As malware becomes easier to develop and acquire, enterprise networks and supply chains that lack secure file transfer and other advanced data management protocols will be potentially putting information at risk during every communication. However, malware is not the only threat potentially lurking in the enterprise. Insider threats are also on the rise.

Internal threats could be intentional, as from a disgruntled employee, or accidental as a result of poor security practices. As the number of supply chain stakeholders grows, so does the potential that an internal threat could present a problem. This issue was highlighted in the Target breach, as hackers were able to gain entry to Target's network via credentials swiped from an HVAC and refrigeration systems provider, a distant member of the retailer's massive supply chain.

Members of middle management teams increasingly serve as the source or point of compromise for internal threats, wrote Investor's Business Daily contributor Doug Tsuruoka. Fraud, bribery and corruption are traditional economic crimes that have taken on new dimensions in the digital age. Middle management are well-positioned to have access to significant stores of company and supply chain data, making them attractive partners or targets for hacking efforts, said financial security expert Amir Orad.

"Because of this access (to a company's data), middle managers may unknowingly be accomplices to cybercrime and fraud by having their credentials and accounts taken over by cybercriminals," said Orad, according to the source. "Cybercriminals know that middle management has access to key systems and therefore target this layer within the organization."

Deploying secure file transfer for lasting improvement
Secure file transfer can help businesses confront the realities of data security in the globalized, digitized business landscape. It can help them eliminate poor supply chain data storage and shore up transit integrity across the board. It can also help mitigate the possibility that a middle manager could subvert company information security practices or be used as a conduit for data theft.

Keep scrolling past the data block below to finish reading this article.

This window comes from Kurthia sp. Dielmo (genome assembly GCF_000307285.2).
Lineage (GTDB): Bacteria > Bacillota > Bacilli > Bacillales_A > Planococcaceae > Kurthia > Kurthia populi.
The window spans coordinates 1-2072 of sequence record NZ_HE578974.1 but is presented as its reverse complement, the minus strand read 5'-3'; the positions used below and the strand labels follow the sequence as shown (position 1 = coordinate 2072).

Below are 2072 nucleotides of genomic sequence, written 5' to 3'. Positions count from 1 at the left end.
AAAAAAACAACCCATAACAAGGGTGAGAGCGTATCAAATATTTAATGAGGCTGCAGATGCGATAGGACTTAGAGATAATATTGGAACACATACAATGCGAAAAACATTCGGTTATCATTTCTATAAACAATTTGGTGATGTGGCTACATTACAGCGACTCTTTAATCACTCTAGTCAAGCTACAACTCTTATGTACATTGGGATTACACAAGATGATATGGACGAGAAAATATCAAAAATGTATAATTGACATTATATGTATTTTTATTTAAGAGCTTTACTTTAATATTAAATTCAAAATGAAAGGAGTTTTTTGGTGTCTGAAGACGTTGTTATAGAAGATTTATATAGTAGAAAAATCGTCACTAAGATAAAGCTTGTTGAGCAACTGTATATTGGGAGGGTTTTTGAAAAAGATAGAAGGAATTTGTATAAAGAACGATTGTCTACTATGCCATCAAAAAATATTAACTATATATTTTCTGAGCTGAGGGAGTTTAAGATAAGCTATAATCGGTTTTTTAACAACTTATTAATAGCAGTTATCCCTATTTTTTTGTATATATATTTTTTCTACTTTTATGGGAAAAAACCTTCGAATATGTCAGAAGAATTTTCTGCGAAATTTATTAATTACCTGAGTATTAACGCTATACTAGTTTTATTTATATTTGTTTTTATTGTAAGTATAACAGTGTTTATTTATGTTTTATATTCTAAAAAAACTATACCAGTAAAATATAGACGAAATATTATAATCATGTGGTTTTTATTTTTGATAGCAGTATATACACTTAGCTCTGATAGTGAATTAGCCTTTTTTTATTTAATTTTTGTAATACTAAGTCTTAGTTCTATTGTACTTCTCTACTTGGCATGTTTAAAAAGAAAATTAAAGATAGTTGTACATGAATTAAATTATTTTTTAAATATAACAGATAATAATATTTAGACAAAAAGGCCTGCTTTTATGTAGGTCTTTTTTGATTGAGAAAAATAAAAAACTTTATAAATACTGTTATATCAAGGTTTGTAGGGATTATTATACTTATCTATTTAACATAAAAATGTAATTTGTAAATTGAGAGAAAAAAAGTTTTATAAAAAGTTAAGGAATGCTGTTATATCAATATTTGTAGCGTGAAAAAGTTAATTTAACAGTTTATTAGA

IBM Sterling Managed File Transfer is a powerful tool for the effective management of all data transferred within or beyond enterprise networks. Among its core attributes are point-to-point file transfers with continuous security that represents a significant improvement over file transfer protocol transmission. It also offers the ability to customize file handling and administrative processes according to business needs and structure. This introduces more checks and balances into data management systems, and eliminates the possibility that a rogue worker can engineer a large-scale data leak. 

The demilitarized zone is another critical feature included in the IBM Sterling Managed File Transfer solution IBM Sterling Secure Proxy. It provides a protective blanket for secure file transfer with better perimeter security, aided by secure sockets layer session breaks and self-service multifactor authentication. It enables organizations to tailor their security protocols while maintaining productivity as a priority. 

Secure file transfer protects globetrotting data
Information security will likely always be challenging. A company over-concerned about data integrity risks self-inflicted paralysis and irreversible damage to its growth potential. A secure file transfer solution can help businesses navigate the complexities of globalized supply chains and worldwide customer bases by providing a centralized and steadying force.